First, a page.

JW: Andrea and I have actually been together at a dinner, where we had ten glasses of whites in a row in a wine-flight; I think that’s where we got the idea for this category. We were like, ‘but where’s the red wine?’ Red wine has become almost like an after-thought, you may or may not get it at the end, with the meat dish. This situation certainly is not culturally universal, but it’s definitely a fine-dining trend that the emphasis is now on white wine.
Would you then say that via World Restaurant Awards you’re shining the spotlight on to perhaps question and re-define normalised and internalised trends in the industry?
AP: These awards are a way of commenting on the actual situation, on the status, on the nature of the restaurant industry as it stands nowadays; in Europe and around the world. We are not moralising, but we are in a position to comment on the status-quo of the dining world.
Why do you really think restaurant awards matter, both for the industry and for the public in general?
JW: We love restaurants, and we love food, so we are in a bubble that matters to us. But if you were to look at a newspaper; politics, sports and celebrities are much more important in terms of news agenda. So, anything, any awards systems that can promote the restaurant industry, is a good thing. We have got to educate people about food; and actually a lot of this food education seems to have trickled down from restaurants onto the TV, and onto the public. But in the end, the awards are about promoting the restaurant industry. I also, having spent over a decade working in the restaurant industry, can attest that it’s actually a very hard industry to work in; where you have a lot of passionate, hard-working people that work an awful long hours; and to be honest, any kind of validation, or award, or recognition is wonderful for anyone in any industry. So, yes awards are kind of about being cheerleaders for the restaurant industry. However, it’s also about steering people towards better food and better restaurant experiences. For instance, we have an award for ‘ethical thinking’. We don’t want to be sanctimonious; but there are restaurants that are out there that are trying to do good beyond feeding people and make us think about the environment, make us think about sustainable seafood, or treating their staff better, or thinking about their staff welfare…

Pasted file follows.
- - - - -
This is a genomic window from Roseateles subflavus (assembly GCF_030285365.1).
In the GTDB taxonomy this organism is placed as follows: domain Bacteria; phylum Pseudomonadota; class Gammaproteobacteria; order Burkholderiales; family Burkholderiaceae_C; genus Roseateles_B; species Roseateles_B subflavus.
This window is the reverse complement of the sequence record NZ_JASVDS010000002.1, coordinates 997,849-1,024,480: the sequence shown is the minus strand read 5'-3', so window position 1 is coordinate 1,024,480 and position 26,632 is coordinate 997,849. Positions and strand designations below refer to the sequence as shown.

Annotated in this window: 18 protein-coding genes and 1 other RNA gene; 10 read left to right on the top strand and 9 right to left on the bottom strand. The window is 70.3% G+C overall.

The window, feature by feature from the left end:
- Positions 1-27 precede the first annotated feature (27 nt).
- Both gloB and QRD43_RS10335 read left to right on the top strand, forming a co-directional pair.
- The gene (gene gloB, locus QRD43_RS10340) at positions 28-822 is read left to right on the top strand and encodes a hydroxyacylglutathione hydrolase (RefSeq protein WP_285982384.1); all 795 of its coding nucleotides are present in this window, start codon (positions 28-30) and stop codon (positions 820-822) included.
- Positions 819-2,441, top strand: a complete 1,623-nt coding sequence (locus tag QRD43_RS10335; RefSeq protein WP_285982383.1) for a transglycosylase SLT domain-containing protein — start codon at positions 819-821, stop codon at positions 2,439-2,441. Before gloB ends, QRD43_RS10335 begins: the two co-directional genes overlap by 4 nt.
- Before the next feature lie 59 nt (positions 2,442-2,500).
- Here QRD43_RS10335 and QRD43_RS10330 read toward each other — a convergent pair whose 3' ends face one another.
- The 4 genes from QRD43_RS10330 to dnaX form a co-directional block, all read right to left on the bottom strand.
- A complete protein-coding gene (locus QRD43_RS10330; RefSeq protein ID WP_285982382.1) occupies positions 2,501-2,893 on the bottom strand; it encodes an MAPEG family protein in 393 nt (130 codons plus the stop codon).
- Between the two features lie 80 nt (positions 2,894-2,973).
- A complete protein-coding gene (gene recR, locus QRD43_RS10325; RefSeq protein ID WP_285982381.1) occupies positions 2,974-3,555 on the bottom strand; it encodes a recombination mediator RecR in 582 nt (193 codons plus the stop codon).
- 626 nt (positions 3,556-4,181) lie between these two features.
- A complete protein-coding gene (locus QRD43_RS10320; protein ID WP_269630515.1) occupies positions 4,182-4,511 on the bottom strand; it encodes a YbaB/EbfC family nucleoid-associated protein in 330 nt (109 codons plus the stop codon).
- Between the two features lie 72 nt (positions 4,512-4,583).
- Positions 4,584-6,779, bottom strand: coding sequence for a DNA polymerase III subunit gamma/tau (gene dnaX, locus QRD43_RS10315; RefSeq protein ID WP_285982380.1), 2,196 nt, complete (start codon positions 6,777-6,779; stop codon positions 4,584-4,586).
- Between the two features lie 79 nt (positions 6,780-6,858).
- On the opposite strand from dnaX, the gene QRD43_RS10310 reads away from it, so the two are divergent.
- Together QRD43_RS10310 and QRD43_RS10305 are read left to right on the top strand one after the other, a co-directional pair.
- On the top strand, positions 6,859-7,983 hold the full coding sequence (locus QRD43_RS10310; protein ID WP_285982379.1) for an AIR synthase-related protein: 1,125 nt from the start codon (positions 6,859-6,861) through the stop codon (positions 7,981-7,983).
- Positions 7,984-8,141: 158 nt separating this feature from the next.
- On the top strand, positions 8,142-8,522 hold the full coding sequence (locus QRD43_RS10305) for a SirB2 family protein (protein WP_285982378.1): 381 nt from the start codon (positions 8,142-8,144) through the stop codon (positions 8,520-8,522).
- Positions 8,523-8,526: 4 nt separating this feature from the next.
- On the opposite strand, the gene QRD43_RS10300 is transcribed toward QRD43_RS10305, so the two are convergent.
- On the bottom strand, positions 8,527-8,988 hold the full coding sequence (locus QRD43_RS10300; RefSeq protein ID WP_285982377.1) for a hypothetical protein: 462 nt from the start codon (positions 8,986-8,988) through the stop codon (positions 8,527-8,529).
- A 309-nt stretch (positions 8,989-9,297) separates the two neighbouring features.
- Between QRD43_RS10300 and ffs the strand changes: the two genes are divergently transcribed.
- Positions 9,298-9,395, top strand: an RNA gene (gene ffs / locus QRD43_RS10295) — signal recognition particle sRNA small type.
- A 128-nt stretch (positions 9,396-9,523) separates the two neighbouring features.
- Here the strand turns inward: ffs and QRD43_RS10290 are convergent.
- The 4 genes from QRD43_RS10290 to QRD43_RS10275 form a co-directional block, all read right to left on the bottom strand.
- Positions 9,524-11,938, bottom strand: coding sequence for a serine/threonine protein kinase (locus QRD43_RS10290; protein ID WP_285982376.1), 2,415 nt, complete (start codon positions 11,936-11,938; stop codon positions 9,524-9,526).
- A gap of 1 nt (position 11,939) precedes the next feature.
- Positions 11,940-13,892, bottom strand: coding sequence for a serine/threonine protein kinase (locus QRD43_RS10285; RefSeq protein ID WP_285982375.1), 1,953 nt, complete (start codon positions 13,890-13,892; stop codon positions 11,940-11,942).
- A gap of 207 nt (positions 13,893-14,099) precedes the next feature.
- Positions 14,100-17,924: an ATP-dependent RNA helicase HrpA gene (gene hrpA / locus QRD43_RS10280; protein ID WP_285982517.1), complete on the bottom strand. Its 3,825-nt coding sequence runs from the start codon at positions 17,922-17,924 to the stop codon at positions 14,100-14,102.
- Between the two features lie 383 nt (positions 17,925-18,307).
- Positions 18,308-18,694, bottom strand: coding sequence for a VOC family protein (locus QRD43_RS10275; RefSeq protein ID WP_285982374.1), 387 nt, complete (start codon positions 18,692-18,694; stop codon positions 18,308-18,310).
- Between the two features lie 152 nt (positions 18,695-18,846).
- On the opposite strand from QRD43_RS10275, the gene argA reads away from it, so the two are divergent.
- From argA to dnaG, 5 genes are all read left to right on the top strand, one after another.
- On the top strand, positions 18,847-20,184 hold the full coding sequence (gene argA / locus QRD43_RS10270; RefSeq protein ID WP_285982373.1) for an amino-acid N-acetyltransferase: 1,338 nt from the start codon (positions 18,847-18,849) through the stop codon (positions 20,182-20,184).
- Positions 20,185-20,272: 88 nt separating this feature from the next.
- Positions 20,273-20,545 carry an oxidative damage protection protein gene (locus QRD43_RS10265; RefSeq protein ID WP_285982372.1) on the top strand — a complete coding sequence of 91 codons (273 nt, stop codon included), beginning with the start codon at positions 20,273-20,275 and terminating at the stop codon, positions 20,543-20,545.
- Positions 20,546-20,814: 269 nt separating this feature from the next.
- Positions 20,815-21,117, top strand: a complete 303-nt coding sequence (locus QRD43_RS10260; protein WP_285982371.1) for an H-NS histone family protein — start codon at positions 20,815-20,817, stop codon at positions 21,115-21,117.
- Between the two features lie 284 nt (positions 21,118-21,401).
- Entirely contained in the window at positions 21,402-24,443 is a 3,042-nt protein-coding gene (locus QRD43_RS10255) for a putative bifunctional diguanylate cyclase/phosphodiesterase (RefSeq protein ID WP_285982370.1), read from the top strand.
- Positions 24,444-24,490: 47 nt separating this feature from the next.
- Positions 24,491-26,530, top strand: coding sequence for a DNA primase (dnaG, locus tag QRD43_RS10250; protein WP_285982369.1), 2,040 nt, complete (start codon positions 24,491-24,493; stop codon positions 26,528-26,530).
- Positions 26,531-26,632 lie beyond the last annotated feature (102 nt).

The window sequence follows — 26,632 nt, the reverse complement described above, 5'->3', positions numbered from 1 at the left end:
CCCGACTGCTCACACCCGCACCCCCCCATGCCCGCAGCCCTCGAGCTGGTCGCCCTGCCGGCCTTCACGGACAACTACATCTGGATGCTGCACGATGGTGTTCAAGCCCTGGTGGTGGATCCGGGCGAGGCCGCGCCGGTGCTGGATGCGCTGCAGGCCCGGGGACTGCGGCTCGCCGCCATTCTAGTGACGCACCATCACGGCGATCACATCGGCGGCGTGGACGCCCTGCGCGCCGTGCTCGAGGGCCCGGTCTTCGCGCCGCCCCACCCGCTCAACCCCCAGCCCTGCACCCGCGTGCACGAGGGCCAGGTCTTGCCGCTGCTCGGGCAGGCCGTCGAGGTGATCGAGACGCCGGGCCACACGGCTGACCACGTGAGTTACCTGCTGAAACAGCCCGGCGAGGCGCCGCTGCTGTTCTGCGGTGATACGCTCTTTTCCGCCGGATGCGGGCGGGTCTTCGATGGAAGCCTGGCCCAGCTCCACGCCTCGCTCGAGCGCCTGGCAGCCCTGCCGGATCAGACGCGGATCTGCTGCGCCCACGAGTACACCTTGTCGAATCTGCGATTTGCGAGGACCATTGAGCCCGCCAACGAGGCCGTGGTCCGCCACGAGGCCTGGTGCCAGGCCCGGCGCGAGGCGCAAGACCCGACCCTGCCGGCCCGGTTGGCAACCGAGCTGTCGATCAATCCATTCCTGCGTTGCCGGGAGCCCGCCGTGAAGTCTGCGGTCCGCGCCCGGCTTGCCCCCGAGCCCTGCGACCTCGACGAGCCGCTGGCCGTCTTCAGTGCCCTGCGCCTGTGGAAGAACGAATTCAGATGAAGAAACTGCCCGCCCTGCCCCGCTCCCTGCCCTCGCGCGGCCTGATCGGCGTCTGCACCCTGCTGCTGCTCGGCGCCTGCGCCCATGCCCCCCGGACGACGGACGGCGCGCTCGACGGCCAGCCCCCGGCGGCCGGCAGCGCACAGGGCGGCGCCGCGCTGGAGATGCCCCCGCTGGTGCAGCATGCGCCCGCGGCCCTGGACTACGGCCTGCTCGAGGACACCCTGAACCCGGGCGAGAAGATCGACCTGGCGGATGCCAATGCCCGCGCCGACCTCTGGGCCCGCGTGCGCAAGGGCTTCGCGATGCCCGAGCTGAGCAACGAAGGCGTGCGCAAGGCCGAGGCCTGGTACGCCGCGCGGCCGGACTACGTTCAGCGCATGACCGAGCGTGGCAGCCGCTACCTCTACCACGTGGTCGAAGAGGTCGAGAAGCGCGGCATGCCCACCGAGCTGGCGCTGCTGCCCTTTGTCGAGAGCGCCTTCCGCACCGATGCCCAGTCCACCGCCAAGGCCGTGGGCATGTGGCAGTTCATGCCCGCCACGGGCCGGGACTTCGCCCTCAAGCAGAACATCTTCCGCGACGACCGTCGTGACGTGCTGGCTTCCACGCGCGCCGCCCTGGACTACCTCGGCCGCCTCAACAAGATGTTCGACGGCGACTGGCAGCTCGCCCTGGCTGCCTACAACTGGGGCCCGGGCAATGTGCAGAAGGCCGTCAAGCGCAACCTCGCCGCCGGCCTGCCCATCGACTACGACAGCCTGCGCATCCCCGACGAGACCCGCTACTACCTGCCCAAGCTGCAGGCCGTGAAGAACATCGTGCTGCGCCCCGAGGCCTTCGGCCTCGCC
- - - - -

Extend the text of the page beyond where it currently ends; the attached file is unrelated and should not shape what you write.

These are things we wanted to look at; which is another way we’re trying to kind of affect the industry, make it a better place to work, not just for women but for everyone.
In reality, being a chef is a bit like being a footballer. You have got a short career; by the time you’re thirty; you’re knackered; you don’t want to be standing behind the kitchen counter, because some of these guys and girls start working when they’re seventeen, eighteen; and it’s a very tough, physical job… But we want it to be an attractive industry for all to work in.
AP: All the problems that have been affecting the restaurant industry; they are reflections of how difficult our violent, inegalitarian society is. We are trying to accomplish almost the impossible; but we also know for sure that an award can only highlight some possible trajectories, and some possible ideas; while the real problem is the world we live in. How can we expect to shut the door of mistreatment in the restaurant industry, when violence keeps on happening all around us?
If the awards can contribute in a humble but extremely determined way to change the ideas, the usual references in the minds of all the people in this industry; that could be a real accomplishment; but this is just the beginning of a long journey, a long commitment.
Chef Dan Barber’s Blue Hill at Stone Barns, in New York, is shortlisted for ‘Ethical Thinking’ award. Photographs by Ingrid Hofstra.
JW: We’re trying to create a platform, and a community as well; via our judging panel. On a basic level, I would like the restaurants mentioned by World Restaurant Awards to become reference points for consumers to think ‘so, where should I go?’ It’s another list I suppose; but a different kind of list; because it’s not just saying best; it’s saying ‘best for what.’ We want to drive people towards these restaurants that we think are excellent, have got integrity, and are places that we personally, and the judging panel would like to eat at.